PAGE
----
Data shows that over half of SMEs are affected by delays in receiving customer payment, with many hours spent chasing unpaid invoices. It’s an unnecessary strain on small businesses, leading to a great deal of frustration.
More crucially, with an estimated £17.5 billion owed in late payments across UK SMEs, there can be severe impacts on cash flow. If left unaddressed, some businesses may fail to meet their own financial commitments, culminating in debt and disruption.
In these circumstances, invoice finance can be a lifesaver. Small businesses will use it to improve cash flow while they await customer payment. We’ve explained invoice finance in more detail below, including when to use it and why.
What is invoice finance?
Invoice finance unleashes capital tied up in your unpaid invoices. You borrow money based on the outstanding amounts owed to you, with your customer invoices used as collateral. The lender provides an advance against the invoices and when the client pays your invoice the balance is paid less their fees.
Typically, you will receive between 80 and 90% of the total invoice value. You will need to pay some fees to the lender of around 0.25-3% of the overall value, as well as interest. It’s worth comparing multiple providers and getting quotes to find the most competitive deal.
Invoice finance typically comes in two forms, as per below:
- Invoice factoring, where credit control is given to the lender and the lenders interest is disclosed to your customers.
- Invoice discounting allows you to keep confidential the agreement as your customer will continue to pay you albeit into a trust account and credit control remains with you.
Whichever you use, there are some things to consider. You can borrow the money for a maximum of 90-120 days after the invoice date, so you need to keep on top of your credit control. At the end of this agreed period, the money is recourse, thereby reducing the funds you have available to drawdown. Your credit management policy could prove key to retrieving your funds in these instances.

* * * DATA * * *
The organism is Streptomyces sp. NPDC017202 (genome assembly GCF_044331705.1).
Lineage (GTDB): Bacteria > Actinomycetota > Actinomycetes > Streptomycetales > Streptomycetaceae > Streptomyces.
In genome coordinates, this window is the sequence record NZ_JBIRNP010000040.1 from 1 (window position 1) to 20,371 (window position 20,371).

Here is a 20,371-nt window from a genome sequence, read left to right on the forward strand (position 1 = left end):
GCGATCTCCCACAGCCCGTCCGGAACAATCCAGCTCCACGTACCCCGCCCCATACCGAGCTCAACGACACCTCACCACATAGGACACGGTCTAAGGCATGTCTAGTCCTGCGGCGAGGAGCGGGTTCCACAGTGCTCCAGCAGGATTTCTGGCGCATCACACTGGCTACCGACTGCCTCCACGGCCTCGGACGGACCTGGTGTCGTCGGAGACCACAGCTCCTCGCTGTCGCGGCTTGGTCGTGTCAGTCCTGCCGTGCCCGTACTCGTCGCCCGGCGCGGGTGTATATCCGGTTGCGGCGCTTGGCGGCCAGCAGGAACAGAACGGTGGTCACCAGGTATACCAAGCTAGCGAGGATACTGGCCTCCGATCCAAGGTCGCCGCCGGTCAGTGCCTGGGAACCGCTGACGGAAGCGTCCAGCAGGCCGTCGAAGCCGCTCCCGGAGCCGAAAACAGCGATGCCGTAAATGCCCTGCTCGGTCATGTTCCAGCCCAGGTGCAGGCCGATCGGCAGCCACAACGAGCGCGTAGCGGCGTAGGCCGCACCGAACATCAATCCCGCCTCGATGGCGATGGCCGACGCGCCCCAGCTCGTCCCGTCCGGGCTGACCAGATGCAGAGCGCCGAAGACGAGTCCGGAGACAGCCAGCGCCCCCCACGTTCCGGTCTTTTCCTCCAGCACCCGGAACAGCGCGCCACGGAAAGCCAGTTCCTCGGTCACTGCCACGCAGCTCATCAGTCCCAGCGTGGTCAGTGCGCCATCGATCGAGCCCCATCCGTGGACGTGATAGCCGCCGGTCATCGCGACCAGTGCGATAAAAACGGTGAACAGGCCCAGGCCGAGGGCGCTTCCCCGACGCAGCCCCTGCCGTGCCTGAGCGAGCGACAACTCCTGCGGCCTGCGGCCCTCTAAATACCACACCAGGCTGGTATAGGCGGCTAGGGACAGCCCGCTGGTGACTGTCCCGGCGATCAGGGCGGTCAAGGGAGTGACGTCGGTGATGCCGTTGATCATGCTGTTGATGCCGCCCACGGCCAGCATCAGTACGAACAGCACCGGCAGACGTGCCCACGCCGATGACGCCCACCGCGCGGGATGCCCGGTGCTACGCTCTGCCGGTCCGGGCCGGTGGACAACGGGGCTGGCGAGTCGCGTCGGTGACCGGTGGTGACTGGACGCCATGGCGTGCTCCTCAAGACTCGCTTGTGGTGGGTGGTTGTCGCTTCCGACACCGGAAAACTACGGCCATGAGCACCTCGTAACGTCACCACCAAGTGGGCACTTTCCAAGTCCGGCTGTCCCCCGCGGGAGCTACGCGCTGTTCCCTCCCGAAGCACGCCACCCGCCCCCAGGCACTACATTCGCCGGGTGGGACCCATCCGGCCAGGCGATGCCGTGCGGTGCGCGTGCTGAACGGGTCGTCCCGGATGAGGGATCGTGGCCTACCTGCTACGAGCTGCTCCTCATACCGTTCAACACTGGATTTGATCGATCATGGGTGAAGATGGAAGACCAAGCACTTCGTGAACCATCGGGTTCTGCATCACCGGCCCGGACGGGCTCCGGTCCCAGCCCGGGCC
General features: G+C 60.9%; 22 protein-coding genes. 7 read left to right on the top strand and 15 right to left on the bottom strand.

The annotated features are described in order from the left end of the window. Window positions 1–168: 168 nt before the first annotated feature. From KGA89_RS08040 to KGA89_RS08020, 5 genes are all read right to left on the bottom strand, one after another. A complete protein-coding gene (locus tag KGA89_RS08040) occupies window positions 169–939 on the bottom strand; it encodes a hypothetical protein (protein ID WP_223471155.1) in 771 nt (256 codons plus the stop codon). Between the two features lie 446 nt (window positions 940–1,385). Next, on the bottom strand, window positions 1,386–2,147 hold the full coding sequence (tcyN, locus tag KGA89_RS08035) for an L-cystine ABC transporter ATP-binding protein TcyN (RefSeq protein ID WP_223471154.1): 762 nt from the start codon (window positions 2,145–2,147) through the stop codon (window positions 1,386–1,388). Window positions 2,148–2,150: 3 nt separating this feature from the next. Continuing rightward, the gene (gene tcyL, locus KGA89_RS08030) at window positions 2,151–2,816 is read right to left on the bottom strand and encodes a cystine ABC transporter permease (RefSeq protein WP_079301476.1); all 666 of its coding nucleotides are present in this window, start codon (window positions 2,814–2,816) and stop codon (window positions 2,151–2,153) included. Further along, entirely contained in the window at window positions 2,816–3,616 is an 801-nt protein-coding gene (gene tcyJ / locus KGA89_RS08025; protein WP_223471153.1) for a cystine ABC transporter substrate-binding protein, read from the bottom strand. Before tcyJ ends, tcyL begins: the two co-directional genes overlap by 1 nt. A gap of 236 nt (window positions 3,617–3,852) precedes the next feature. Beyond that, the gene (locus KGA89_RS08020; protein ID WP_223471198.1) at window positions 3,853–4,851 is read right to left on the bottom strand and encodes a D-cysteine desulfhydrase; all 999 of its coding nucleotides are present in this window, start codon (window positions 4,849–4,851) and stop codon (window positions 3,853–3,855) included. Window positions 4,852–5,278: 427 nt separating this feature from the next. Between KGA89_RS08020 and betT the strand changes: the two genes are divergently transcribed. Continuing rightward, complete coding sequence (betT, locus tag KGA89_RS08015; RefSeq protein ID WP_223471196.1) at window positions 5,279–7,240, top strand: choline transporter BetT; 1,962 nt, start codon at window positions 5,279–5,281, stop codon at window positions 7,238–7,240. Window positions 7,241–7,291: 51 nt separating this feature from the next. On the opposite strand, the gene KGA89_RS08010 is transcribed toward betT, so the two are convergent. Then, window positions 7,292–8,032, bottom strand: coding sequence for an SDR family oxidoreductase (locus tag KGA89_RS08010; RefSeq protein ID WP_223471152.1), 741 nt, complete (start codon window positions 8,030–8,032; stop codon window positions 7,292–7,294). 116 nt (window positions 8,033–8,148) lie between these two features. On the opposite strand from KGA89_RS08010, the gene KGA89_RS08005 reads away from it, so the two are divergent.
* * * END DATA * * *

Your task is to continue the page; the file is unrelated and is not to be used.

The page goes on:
Invoice finance is a cashflow solution, so it should not be used to address more substantial underlying issues within a business.
Why use invoice finance?
The main advantage of invoice finance is that it helps to ease cash flow issues that your business may face. By filling this funding gap, you will continue to meet your financial commitments.
While there will be some associated fees with any invoice funding you get, it is often cheaper than getting an overdraft or conventional loan, making it a cost-effective way to boost cash flow. It also offers a fast release of cash, with up to 90% of the value of your invoices available in 24 hours.
Most businesses will be able to access invoice finance, as the only collateral required is your unpaid invoices. As turnover increases, you will benefit from higher funding limits and lower costs. In this sense, it is a valuable strategic tool, especially if you find yourself commonly burdened by late payment issues.
If you are struggling with cash flow issues in your business, it is essential to act swiftly with appropriate funding support. If you have any questions or require assistance with funding, get in touch today.